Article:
Uday Kotak, who surely knows a lot about money, told NDTV last night that the government needs to print money and spend more. This would surprise most people who have learnt textbook economics in high school, college or through pink-paper-punditry. Received wisdom tells us that printing more money not only can't buy you love, it buys absolutely nothing at all. It only makes things more expensive. How?
Imagine you make cotton shirts. The cloth, thread, sewing machine, buttons and labour cost you Rs 500 and you want to make a profit of Rs 250. But when you try to sell it at a total price of Rs 750, customers say it's too expensive. So, you settle for Rs 150 profit and sell the shirt for Rs 650 instead. You had made 100 shirts and at Rs 650, they sold out.
Now imagine that the government prints money and hands it over to your buyers. Instead of 100 buyers, 150 turn up because they now have money in their hands. You still have only 100 shirts to sell, so you raise your price to Rs 700. Now there are still 120 buyers demanding your shirt. You raise the price to Rs 800. Only 100 are willing to buy your shirt at that price.
What has happened here? The extra money printed didn't change anything in the economy for consumers at large. The same 100 shirts were sold, but at a much higher price. The same number of consumers paid more to buy the same number of shirts. All that changed is that you became richer.
But remember that what you gained while selling your shirts will be lost when you go to buy your daily bread. Once again, the number of loaves being produced remains the same. All that the baker does is push up the prices. You end up getting the same amount of bread by spending the extra profit you made by selling shirts.
Real economies, however, have no obligation to live according to the banal rules described by mainstream economists. In real economies, producers rarely operate at full capacity. That means that if demand increases, producers can often increase their output to ensure supply matches the rising demand. In fact, in economies like ours where factories are operating at way below their installed capacity, stoking demand by printing money can actually bring prices down.
To understand this, think of a factory that produces passenger cars. If it runs 8-hour shifts, 5 days a week, it can produce 100 cars. But due to an economic slowdown, such as the one India has been facing for the past three years, there aren't enough buyers. So the company produces only 60 cars per week. Let us assume that the raw material cost per car is Rs 10,000. However, the company also has fixed costs, such as land, equipment and permanent employees, that remain the same whatever its output might be.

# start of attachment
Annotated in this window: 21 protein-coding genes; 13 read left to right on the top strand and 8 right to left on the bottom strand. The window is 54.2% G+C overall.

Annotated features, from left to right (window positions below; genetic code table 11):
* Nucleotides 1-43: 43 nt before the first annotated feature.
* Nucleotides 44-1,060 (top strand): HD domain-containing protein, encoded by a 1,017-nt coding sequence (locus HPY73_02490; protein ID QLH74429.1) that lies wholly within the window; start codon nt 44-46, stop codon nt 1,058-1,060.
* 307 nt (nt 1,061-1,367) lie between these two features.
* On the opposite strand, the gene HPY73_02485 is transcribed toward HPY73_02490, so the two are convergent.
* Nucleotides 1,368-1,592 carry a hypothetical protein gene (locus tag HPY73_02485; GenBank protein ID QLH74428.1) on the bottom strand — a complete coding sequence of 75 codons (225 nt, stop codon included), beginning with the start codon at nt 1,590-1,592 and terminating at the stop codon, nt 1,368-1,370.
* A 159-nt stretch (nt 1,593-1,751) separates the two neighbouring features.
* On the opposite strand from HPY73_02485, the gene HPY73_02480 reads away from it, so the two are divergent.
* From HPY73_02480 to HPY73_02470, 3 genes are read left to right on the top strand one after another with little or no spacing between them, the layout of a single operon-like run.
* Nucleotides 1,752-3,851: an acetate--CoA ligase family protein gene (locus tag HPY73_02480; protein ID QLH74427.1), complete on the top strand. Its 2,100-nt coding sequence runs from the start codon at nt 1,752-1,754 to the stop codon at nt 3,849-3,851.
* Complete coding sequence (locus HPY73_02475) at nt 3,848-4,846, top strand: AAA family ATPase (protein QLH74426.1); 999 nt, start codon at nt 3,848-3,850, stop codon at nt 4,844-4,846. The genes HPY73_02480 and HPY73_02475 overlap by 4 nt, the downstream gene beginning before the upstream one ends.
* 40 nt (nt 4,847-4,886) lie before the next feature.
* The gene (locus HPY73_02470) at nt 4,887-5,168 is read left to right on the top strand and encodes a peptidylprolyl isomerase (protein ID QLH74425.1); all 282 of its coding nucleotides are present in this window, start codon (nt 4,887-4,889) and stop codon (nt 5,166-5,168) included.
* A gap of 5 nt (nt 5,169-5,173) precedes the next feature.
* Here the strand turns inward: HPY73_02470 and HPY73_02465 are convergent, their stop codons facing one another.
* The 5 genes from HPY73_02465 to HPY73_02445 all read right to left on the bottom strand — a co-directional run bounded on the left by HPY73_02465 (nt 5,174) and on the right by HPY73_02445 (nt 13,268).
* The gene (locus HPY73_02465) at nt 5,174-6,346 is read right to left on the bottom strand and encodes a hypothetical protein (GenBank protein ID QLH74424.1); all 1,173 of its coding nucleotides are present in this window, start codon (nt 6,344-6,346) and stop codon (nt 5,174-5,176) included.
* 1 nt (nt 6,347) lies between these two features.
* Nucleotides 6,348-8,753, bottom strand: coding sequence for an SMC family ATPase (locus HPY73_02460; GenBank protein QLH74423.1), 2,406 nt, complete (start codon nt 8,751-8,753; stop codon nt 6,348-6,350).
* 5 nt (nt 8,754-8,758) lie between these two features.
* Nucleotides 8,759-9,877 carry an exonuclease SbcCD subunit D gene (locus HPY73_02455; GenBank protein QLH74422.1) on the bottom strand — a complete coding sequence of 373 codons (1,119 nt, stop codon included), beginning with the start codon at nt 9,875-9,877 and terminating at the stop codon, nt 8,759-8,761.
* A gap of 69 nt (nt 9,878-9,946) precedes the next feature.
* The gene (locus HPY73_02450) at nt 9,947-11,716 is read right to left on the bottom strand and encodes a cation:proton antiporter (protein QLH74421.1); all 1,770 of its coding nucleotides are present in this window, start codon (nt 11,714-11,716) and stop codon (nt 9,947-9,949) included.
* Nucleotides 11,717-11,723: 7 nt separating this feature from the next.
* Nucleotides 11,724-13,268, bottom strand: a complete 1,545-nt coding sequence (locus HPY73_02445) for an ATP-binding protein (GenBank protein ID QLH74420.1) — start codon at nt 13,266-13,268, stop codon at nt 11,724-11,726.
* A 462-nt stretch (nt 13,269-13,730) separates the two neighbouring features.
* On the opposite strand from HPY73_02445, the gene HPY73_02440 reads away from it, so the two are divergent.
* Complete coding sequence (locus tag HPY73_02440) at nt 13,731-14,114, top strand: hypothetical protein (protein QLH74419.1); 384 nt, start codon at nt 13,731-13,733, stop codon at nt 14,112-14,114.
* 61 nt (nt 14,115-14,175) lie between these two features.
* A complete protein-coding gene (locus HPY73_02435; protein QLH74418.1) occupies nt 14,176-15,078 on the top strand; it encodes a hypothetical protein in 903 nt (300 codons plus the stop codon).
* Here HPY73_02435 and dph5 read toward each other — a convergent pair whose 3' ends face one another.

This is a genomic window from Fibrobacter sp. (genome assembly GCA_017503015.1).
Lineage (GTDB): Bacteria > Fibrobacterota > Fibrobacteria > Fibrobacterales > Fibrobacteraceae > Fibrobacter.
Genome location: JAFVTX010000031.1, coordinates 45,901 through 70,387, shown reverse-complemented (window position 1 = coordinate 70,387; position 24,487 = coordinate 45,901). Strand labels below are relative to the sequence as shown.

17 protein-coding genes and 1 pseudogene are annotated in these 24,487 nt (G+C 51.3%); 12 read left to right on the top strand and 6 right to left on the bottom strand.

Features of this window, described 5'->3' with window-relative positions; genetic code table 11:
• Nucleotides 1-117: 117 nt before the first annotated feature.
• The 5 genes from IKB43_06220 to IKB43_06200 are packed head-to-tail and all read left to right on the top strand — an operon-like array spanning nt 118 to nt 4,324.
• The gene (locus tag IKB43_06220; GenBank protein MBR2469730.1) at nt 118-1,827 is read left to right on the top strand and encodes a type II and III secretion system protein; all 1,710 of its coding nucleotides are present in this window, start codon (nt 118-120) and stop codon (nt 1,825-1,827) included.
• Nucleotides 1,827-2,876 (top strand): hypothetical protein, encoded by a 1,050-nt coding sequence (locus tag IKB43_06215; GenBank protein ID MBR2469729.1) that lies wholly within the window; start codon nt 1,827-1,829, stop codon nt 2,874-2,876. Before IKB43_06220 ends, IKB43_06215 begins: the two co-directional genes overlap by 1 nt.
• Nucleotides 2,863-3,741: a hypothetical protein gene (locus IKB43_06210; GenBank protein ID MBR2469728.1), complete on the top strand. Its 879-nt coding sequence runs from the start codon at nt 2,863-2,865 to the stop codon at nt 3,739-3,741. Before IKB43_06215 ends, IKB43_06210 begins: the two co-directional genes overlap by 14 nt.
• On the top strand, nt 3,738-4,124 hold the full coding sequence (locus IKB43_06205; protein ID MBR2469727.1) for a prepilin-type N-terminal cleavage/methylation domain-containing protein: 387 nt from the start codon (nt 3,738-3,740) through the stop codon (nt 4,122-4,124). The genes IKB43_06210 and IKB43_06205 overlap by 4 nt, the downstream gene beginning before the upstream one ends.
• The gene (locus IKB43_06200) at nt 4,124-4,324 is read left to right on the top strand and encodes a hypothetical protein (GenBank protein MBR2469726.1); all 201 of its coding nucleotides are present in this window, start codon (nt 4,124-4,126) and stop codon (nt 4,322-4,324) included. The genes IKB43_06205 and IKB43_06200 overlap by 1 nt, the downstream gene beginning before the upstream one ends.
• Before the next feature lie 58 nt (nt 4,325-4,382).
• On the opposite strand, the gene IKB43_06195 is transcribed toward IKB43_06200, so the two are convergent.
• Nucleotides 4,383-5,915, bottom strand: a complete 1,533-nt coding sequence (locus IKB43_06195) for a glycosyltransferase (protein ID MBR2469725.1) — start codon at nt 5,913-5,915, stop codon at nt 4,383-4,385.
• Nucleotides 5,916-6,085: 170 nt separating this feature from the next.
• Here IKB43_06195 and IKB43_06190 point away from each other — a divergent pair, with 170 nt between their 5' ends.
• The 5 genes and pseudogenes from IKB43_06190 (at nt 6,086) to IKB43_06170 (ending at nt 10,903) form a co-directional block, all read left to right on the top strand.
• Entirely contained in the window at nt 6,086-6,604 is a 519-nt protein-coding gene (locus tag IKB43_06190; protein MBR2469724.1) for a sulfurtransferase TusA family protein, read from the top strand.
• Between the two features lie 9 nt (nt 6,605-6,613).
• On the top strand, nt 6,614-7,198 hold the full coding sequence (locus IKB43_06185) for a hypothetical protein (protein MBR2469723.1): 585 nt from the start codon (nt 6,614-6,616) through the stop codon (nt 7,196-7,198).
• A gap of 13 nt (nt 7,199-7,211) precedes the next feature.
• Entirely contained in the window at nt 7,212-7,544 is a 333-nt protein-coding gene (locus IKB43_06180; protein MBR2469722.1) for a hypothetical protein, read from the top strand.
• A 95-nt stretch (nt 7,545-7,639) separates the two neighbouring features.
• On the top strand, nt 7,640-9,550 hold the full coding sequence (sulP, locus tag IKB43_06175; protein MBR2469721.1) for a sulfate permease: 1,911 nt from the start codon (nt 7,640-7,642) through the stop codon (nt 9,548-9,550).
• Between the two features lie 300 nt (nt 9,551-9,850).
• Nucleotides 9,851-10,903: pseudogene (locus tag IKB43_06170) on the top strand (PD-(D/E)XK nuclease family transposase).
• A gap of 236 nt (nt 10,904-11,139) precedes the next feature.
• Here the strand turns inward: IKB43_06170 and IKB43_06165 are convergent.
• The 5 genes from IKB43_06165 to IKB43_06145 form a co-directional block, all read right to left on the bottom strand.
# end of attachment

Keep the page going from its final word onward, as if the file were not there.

Let us assume that the overall fixed costs per week amounts to Rs 3,00,000. If the company produces 100 cars, the average fixed cost per car is Rs 3,000. If it produces 60 cars, the average fixed cost per car is Rs 5,000. So, the total cost per car when the company operates at full 100-car capacity is Rs 13,000, where Rs 3,000 is the fixed cost and Rs 10,000 is the raw material cost. If it operates at 60% capacity, producing just 60 cars per week, the total cost of producing the car is Rs 15,000, where Rs 5,000 is the average fixed cost and Rs 10,000 is the raw material cost.
Now, if the government prints money and effectively pushes up the demand for cars, the car factory can produce at higher capacity, reduce the average cost of production of each car and sell at a lower price. The car company can even make higher profits, while reducing the selling price of the cars. All they have to do is not pass on the entire saving they made on the fixed costs per car when they increased their output.
In other words, printing money in demand-constrained economies, where factories are producing below capacity, can lower prices instead of causing inflation. The RBI's data tells us that in the quarter ending December 2020, Indian companies have been producing at two-thirds their capacity. During the lockdown last year, their capacity utilisation was just 47 percent. Chances are that we are back to those levels during the second wave. Compare that to the 'policy paralysis' days of 2013, when India's factories operated at 74 percent capacity.
One could ask what would happen if too much money is printed? What if the total demand goes beyond what our economy can supply, even if it is running at full capacity? Even that is good, because it will end up stimulating investment. When a factory sees growing demand for its products, it first increases the number of shifts and runs its machines for longer to produce more. At the same time, the management draws up expansion plans. It takes loans, orders new machines and begins looking for new hires. That is something that has been missing in India for almost a decade now. Printing money can not only stimulate demand, increase output and reduce inflation, but also stoke future investments.
Of course, this is only if things are properly planned. Printing money and then just letting 'market forces' determine how it is spent will not work. The government has to plan who to give it to, what kind of demand to stimulate. The money needs to go to those who need it the most, it needs to be spent on sectors that generate the maximum employment. Otherwise, it will end up lining the pockets of the wealthy and increasing India's incredible inequality.
(Aunindyo Chakravarty was Senior Managing Editor of NDTV's Hindi and Business news channels.)
Disclaimer: The opinions expressed within this article are the personal opinions of the author. The facts and opinions appearing in the article do not reflect the views of NDTV and NDTV does not assume any responsibility or liability for the same.